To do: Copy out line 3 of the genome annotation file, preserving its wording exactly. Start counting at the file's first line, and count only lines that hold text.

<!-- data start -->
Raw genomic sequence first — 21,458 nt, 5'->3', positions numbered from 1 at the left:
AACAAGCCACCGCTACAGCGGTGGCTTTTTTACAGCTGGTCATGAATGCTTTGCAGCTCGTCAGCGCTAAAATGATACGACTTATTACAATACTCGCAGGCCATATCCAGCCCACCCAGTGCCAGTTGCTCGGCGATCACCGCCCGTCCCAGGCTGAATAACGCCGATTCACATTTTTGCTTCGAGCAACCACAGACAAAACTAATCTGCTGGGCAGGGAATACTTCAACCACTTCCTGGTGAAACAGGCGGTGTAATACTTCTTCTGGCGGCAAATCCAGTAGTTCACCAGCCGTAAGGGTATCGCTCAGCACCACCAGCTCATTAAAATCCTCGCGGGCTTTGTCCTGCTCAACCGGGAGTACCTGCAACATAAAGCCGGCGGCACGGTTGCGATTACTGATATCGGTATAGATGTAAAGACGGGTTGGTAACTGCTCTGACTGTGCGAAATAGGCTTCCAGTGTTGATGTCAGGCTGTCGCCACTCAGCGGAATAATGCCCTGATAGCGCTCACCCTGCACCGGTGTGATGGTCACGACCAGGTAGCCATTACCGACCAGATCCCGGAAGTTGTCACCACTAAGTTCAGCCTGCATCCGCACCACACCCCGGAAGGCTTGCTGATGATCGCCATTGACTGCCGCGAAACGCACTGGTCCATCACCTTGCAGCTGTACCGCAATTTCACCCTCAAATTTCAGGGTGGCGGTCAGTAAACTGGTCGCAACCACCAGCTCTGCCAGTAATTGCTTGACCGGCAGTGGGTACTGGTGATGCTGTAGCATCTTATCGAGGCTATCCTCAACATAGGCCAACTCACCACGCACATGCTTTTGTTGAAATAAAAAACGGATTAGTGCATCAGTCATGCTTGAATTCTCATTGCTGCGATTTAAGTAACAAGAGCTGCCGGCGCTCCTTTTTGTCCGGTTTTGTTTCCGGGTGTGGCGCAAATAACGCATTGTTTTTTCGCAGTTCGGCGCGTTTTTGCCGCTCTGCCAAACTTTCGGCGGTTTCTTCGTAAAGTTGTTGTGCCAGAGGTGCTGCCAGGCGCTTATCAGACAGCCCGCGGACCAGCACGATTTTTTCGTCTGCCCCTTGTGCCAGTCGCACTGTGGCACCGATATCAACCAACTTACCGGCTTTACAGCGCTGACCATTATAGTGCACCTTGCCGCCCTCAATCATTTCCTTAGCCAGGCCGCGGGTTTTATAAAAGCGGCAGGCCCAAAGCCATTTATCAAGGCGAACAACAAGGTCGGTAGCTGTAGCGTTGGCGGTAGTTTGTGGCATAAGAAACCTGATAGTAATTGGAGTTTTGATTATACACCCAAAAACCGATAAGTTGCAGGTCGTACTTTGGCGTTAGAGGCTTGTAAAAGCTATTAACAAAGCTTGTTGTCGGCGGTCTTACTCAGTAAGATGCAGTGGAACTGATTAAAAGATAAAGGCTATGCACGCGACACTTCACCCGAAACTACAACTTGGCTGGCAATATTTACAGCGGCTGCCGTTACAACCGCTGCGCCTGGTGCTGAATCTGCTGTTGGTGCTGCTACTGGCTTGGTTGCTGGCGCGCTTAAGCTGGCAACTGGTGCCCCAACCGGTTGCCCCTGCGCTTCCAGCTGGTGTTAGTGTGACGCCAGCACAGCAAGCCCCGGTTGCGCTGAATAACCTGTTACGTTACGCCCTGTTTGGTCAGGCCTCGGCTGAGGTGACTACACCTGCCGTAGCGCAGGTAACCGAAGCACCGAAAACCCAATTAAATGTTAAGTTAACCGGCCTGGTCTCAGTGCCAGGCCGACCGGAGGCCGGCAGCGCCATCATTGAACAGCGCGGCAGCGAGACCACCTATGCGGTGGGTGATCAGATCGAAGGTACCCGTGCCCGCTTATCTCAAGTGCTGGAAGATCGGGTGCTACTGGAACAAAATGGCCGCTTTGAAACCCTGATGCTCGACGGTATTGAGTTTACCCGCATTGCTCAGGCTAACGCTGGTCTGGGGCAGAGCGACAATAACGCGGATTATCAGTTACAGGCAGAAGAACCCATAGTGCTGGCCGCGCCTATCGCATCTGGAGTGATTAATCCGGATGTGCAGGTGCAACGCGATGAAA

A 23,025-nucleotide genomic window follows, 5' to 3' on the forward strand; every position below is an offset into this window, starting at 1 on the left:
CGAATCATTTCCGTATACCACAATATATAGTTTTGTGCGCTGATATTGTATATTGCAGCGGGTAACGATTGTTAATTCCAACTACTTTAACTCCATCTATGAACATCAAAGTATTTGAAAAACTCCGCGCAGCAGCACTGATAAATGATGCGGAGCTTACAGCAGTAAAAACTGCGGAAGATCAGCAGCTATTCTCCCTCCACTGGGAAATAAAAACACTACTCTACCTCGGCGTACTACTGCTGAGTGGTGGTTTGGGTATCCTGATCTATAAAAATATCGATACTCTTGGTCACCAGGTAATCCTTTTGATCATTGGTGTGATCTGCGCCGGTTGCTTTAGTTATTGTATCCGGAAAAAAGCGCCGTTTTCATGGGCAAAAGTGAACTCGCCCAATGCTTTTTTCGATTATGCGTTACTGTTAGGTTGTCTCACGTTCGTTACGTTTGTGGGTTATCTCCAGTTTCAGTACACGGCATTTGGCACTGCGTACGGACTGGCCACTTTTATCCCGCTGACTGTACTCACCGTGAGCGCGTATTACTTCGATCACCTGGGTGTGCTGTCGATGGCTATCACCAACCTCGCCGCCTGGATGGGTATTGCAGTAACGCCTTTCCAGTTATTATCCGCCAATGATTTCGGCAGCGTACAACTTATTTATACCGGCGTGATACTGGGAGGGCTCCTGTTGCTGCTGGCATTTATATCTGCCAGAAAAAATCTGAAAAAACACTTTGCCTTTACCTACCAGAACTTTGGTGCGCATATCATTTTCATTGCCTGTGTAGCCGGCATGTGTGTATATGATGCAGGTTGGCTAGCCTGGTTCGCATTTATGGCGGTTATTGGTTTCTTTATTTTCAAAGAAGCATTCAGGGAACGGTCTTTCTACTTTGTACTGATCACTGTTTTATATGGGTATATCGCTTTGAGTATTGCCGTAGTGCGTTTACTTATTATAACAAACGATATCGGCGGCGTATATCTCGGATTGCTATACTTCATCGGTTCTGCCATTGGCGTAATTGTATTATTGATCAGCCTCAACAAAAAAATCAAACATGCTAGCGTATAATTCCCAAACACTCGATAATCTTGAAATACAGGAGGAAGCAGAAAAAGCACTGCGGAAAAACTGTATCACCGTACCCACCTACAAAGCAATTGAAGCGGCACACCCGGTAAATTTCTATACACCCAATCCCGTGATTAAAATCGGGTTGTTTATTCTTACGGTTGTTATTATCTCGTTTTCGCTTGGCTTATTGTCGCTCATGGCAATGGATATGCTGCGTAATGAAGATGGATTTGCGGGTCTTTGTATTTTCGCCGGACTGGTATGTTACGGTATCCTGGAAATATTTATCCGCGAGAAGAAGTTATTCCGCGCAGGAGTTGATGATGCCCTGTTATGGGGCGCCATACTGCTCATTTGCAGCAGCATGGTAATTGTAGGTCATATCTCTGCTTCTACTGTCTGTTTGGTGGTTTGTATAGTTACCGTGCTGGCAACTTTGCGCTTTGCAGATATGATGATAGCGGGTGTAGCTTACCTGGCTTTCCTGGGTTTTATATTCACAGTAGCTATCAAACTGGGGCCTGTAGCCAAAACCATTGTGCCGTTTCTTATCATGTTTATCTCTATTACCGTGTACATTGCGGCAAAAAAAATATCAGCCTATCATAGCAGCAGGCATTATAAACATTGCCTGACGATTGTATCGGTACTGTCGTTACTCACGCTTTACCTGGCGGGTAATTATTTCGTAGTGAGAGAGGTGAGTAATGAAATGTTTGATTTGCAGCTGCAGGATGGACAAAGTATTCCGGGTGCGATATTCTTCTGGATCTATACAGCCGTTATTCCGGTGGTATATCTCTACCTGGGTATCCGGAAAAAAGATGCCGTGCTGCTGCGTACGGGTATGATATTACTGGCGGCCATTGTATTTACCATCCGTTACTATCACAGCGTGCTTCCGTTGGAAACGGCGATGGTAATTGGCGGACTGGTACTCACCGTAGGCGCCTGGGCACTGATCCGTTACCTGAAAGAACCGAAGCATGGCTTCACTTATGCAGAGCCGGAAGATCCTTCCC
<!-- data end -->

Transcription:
A 23,025-nucleotide genomic window follows, 5' to 3' on the forward strand; every position below is an offset into this window, starting at 1 on the left: